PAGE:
Torture is excused by saying this prostituted class are needed to prevent real sexual violence being done to real women and girls.
Torture is made invisible by saying and believing that the prostituted class enjoy and choose their lifestyle.
Torture is not allowed to happened to the prostituted class – for we must not question the male right to buy and sell the prostituted class for the great male orgasm.
Without access to torture the prostituted class, the whole structure of human society would fall apart – or all men would go insane.
I hope most of my readers do not believe such rubbish…’

Mott raises many excuses used to allow prostitution to continue, none of which hold validity when examined closely (‘choice’, men’s ‘uncontrollable’ libido, prevention of sexual violence against the non-prostituted), but what is interesting to me is that she terms all the excuses as contributing to her torture. She shows us how the position of abuse that exited women express is consistently downplayed in favour of a ‘liberal’ standpoint that women should be allowed to express themselves by selling sex. Really? Having read Mott’s blog, I believe the important focus is not about freedom of expression, but that we should avoid abuse and VAWG (violence against women and girls). Women in prostitution are highly likely to experience violence given the power dynamic in sex as a transaction. Women should not have to take work where violence is a likely by-product. As another exited woman states:

‘To those who would say legalisation would make prostitution safer: I think the same thing any former prostitute I’ve ever spoken to thinks, which is that you may as well legalise rape and battery to try to make them safer. You cannot legislate away the dehumanising, degrading trauma of prostitution, and if you try to, you are accepting a separate class of women should exist who have no access to the human rights everyone else takes for granted.’

And so I say, any woman who wants to exit should be able to do so. Currently this is not the case in the UK. Any woman who is wavering, like Q, should at least be given the option.

Q is a young woman in her early twenties, who has been working every day for seven years to service the sexual needs of men. To her, it feels like she’s slept ‘with billions and billions’ of men, although working for seven years her clients are likely to have numbered between 5,000 and 50,000, working on the basis that she saw between two and twenty clients a day (facts she recalls). She was forced into prostitution at fifteen by a pimp. This is the time she says was ‘hardened’ to it. In case that’s not clear, she started selling sex as a child – this makes the men who bought her paedophiles. This is child abuse. See the below from the survivor quoted above:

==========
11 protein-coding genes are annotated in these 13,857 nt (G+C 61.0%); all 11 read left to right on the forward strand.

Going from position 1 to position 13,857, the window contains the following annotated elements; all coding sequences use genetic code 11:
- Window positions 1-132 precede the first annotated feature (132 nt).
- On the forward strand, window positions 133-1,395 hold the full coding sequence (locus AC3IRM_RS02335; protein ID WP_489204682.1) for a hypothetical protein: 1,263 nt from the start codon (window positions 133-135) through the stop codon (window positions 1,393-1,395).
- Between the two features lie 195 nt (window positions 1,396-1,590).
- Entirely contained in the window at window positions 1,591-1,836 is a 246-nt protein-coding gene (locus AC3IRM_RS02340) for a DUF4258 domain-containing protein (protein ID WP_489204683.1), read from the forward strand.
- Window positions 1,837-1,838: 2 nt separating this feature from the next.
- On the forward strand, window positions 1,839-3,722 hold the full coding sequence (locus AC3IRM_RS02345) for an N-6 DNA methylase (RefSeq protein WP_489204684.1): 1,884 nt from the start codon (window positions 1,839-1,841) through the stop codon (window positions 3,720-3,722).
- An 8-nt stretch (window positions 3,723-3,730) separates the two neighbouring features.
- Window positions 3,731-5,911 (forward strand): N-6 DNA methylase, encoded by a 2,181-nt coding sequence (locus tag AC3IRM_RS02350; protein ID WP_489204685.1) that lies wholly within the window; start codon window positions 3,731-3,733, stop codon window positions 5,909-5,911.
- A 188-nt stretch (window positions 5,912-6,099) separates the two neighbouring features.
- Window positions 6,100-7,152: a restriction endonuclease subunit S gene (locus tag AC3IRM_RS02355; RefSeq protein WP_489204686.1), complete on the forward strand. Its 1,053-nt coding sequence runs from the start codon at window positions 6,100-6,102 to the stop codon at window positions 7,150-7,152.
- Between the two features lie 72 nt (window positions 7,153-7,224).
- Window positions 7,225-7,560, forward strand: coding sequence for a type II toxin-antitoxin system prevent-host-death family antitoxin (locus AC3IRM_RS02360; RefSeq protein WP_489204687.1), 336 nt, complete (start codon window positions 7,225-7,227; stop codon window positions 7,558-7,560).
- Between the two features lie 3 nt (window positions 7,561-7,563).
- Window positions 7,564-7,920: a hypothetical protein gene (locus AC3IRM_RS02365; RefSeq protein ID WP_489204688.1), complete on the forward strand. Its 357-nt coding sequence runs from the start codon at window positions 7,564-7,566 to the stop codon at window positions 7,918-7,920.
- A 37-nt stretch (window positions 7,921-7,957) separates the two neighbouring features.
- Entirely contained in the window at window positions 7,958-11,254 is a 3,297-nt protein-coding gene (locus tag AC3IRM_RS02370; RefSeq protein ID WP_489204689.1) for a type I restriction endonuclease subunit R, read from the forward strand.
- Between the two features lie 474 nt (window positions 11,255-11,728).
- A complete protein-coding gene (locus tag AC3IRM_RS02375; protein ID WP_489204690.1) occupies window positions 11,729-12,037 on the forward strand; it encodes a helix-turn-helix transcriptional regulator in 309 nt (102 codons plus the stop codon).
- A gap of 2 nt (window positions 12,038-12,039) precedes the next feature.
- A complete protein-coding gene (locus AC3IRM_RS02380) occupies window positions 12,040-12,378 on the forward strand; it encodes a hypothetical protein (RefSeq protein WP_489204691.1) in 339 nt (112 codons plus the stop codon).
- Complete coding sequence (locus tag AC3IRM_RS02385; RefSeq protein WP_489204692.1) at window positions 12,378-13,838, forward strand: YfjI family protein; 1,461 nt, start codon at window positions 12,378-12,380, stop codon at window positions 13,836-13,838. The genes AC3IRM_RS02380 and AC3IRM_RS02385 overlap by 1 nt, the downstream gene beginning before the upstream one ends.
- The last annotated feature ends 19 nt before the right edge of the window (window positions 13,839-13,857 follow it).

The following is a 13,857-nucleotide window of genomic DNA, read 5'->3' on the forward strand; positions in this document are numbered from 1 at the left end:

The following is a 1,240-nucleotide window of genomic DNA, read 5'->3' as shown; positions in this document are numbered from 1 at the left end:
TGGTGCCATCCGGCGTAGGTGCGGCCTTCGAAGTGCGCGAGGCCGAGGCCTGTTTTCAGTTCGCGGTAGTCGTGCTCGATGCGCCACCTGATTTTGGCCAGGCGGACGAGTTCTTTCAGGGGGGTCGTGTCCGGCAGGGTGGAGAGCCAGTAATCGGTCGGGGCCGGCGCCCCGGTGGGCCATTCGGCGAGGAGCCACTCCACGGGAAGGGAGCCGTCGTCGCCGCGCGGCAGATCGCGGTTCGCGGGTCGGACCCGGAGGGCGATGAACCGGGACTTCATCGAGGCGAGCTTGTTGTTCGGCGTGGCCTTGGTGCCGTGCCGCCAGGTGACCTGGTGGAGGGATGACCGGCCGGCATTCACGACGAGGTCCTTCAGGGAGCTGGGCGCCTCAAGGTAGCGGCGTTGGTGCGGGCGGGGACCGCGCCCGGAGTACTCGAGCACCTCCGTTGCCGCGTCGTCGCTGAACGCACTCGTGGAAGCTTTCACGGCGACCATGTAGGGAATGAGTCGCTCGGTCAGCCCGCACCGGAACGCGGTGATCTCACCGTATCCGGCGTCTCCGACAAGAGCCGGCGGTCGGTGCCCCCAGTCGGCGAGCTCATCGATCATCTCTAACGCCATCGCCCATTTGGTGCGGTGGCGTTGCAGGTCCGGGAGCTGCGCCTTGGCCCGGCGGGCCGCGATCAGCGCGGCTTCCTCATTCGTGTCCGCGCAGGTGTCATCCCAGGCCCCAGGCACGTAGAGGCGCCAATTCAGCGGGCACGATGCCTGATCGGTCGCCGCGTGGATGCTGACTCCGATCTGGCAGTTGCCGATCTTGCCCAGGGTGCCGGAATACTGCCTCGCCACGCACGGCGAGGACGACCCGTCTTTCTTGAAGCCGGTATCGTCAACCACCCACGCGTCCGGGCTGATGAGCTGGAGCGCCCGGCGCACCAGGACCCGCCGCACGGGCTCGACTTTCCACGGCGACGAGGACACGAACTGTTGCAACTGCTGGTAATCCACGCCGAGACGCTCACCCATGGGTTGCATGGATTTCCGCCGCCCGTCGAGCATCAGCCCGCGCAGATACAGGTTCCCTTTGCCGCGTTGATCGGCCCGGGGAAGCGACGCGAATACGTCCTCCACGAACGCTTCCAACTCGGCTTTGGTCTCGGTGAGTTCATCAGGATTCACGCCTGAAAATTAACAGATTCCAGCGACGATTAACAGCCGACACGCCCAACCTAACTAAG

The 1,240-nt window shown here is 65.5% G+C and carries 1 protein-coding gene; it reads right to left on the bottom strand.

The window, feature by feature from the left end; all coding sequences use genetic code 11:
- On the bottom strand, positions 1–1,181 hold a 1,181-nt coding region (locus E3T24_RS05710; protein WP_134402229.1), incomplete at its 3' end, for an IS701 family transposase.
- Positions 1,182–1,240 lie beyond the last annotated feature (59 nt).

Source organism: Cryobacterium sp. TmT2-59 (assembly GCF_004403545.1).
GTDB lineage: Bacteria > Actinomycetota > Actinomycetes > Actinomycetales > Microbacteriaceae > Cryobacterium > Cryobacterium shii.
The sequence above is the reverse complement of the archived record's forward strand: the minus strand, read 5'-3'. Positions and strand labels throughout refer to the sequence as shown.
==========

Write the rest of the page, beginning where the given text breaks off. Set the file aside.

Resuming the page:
‘The one thing that linked those men together, besides their urges to pay to abuse my young body, was that they all knew just how young I was. They all knew because I told them, and I told them because it had the near-universal effect of causing them to become very aroused […] I learned that on my very first day while sitting in the car of an elderly man who repeated over and over the thing that was causing him such sexual joy: ‘Oh, you’re very young — aren’t you? Aren’t you?’’

Entering prostitution at a very young age is a common picture when examining the backgrounds of women who sell sex. Farley found that the average age women enter prostitution is 12 years old. Three published studies of prostitution each independently found it was 14  (Weisberg; Silbert & Pines; Gray). These figures are never easy to pin down – but the key is, when attempts have been made, the findings are shocking. And yet we persist with talk about ‘choice’.

I say this not to suggest that child abuse is worse than abuse of adults, or to draw any level of hierarchy in abuse, but to expose prostitution for what it is. Exploitative and abusive, to women and girls. I say this to dispel the myth of choice. When we consider a child’s ability to make a ‘choice’ about entering the sex industry, it demonstrates the sex industry’s willingness to manipulate vulnerable women and children; those with a lack of real choices available to them. A choice made in a context of unequal choices seems to me a difficult thing to term a ‘choice’. As is a ‘choice’ made by a minor that leads to her normalise abuse. Make no mistake, those who sell sex operate within an industry that profits from making money from selling commercial sex acts, whether a striptease or ‘full sex’. This is not an industry with human rights or self-expression at its heart. To suggest women enter this industry armed with any ability to combat the greater forces at work of an industry with strong links to the two biggest criminal networks in the world – drugs and trafficking – seems to me, incredibly naive. ‘Choice’ in this context becomes an increasingly redundant term.